As their parents and other family members watched intently and cheered them on, Kyle Fuller and Corey Fuller were recently racing toward the finish line at the Woodlawn track alongside their brothers, Kendall Fuller and Vincent Fuller.
A speedy Detroit Lions wide receiver who ran track at Kansas before transferring to Virginia Tech, Corey Fuller edged Kyle Fuller with a strong final kick.
A few minutes later, Virginia Tech cornerback Kyle Fuller won by a nose in an extremely close photo finish that had the Fuller family reviewing the video players on their cell phones.
With four extremely fast siblings racing for fun and bragging rights, it was an unofficial Fuller Olympics.
It was a proud and fun moment for parents Vincent Fuller Sr. and Nina Dorsey-Fuller, who have already sent Corey Fuller and Vincent Fuller to the NFL with Kyle Fuller on deck to join them as a potential first-round draft pick. Kendall Fuller, the youngest brother, was a freshman All-American last season who intercepted six passes for the Hokies.
"We're very proud of all of their accomplishments," Vincent Fuller Sr. said. "This is where it all started for them. They put in the time on this track and football field. They all have a lot of talent, but they all have a strong work ethic and character.
"Without that, the talent and the speed doesn't matter. They know that you have to put in the time every day to get what you want out of football and life. That's what makes you proud."
Kyle Fuller boosted his draft stock during a strong NFL scouting combine in February where he ran the 40-yard dash in 4.49 seconds with a 38.5-inch vertical leap, a 10-8 broad jump and bench pressed 225 pounds a dozen times.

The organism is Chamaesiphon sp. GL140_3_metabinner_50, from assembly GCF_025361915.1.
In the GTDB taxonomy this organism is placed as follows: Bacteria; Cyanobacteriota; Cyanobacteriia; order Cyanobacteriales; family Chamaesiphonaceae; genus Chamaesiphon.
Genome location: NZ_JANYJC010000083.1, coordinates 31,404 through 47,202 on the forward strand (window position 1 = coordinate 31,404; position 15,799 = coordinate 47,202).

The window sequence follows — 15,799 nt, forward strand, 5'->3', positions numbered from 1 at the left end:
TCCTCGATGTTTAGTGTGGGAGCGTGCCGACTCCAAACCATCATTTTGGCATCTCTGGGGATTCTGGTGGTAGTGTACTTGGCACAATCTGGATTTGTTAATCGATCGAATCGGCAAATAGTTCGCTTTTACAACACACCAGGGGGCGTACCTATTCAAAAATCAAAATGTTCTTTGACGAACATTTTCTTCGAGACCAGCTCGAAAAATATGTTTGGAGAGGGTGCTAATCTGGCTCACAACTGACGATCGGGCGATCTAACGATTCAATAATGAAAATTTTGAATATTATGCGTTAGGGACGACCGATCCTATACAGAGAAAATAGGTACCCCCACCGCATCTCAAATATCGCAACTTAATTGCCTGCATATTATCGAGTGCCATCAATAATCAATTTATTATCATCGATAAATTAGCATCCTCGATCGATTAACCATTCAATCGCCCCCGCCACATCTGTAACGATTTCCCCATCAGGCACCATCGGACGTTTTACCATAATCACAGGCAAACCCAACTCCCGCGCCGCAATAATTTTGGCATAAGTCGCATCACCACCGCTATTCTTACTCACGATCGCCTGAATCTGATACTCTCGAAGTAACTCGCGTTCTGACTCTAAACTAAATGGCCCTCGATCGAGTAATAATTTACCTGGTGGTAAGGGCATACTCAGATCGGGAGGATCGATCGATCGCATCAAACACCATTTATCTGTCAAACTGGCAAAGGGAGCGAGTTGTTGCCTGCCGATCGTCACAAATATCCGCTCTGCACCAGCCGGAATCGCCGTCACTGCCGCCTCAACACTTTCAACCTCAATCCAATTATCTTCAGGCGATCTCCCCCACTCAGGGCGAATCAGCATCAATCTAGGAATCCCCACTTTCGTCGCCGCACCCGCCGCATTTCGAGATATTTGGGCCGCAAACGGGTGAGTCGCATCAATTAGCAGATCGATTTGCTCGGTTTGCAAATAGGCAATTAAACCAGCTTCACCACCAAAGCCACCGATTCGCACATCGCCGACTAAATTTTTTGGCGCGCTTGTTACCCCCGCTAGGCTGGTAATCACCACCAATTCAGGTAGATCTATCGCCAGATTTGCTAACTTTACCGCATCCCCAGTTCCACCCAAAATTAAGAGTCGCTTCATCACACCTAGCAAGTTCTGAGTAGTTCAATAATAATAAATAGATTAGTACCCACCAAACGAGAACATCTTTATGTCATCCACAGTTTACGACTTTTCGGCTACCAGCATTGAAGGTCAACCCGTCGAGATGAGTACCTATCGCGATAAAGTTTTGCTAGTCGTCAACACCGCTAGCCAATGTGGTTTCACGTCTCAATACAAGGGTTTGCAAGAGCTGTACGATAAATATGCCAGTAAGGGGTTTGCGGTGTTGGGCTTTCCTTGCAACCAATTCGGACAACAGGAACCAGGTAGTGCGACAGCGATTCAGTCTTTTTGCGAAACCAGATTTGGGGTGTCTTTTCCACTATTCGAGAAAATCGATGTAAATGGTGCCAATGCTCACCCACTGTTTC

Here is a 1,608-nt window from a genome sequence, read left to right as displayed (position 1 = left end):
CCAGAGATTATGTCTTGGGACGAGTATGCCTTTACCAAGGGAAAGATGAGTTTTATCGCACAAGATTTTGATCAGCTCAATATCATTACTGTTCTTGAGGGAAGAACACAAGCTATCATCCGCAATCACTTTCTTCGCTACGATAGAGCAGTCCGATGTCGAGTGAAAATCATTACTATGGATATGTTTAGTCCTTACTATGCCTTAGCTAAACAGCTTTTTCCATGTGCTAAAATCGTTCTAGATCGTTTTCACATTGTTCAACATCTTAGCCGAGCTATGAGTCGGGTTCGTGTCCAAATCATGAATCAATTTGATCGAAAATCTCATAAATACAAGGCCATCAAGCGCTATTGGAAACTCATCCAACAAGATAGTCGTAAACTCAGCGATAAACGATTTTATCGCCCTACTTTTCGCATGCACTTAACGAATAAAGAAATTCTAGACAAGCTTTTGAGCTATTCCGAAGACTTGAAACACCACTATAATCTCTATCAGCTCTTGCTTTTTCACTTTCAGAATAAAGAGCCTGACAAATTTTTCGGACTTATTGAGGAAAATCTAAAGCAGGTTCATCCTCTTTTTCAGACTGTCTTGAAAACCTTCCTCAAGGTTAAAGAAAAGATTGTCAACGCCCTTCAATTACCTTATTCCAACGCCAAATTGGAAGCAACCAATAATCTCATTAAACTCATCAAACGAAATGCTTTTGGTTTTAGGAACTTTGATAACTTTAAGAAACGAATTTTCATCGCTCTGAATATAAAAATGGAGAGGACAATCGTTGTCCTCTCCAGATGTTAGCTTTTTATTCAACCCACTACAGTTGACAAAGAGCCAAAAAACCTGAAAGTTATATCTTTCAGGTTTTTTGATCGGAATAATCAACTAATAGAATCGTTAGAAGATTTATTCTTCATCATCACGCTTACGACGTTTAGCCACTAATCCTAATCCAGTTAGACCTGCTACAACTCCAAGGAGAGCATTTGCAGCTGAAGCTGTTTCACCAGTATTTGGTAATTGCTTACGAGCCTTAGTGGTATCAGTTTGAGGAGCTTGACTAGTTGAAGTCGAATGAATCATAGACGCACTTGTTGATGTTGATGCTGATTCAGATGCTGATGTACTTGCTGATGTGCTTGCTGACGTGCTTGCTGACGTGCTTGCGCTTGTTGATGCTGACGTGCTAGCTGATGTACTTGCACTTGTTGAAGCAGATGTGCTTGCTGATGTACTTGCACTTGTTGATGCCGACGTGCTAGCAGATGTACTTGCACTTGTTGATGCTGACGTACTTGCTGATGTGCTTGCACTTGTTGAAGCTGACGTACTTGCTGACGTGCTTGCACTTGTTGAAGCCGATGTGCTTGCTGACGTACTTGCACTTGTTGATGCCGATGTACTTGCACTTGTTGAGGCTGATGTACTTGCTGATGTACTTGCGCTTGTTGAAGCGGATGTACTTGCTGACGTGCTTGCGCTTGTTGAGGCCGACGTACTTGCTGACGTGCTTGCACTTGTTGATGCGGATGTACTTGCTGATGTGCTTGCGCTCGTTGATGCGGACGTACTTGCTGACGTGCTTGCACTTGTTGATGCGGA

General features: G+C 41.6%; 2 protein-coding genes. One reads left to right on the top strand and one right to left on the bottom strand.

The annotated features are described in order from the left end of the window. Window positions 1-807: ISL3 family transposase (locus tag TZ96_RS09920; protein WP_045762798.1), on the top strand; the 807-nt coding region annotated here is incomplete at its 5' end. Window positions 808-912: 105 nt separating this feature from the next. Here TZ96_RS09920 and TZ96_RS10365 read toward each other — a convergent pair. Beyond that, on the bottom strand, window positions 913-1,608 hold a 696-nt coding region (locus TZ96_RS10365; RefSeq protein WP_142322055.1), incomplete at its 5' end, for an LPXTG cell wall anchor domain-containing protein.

Now, he's in the midst of a busy travel schedule that a league source said includes official visits with the Chicago Bears, Indianapolis Colts, Cincinnati Bengals, Oakland Raiders, New York Jets and Denver Broncos. He also has private workouts with the Colts and Carolina Panthers.
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Most draft analysts rank Fuller as the third-best cornerback behind Michigan State's Darqueze Dennard and Oklahoma State's Justin Gilbert. If he doesn't go in the first round, he's expected to be an early second-round selection.
"I would love to go in the first round -- that's definitely something I've set a goal for," he said. "I'm excited about how everything is going. I just want to continue to be successful. I'm staying focused and working hard. It means a lot to be able to do this and to have my family share the experience with me.
"I'm very competitive, especially with my brothers. That's helped me to get to where I am now. We always want to be better than the next guy, no matter how fast we are or how many plays we make. All the way back to when I was eight years old, we always loved football, going in the backyard and always wanting to play."
A four-year starter for the Hokies who was named a Walter Camp second-team All-American and a first-team All-Atlantic Coast Conference selection, Kyle Fuller has an opportunity to become the highest-drafted Fuller yet.
Corey Fuller went in the sixth round last year to the Lions. Vincent Fuller was selected in the fourth round in 2005 by the Tennessee Titans before playing seven seasons in the NFL and finishing with 162 career tackles and seven interceptions.
"This is Kyle's time," said Vincent Fuller, 31, who was able to keep pace with his younger brothers during the sprints. "He's worked so hard for this moment and these opportunities. He deserves everything that's coming his way. We can't wait to see who drafts him. Wherever he goes, you know that he's going to continue to be successful."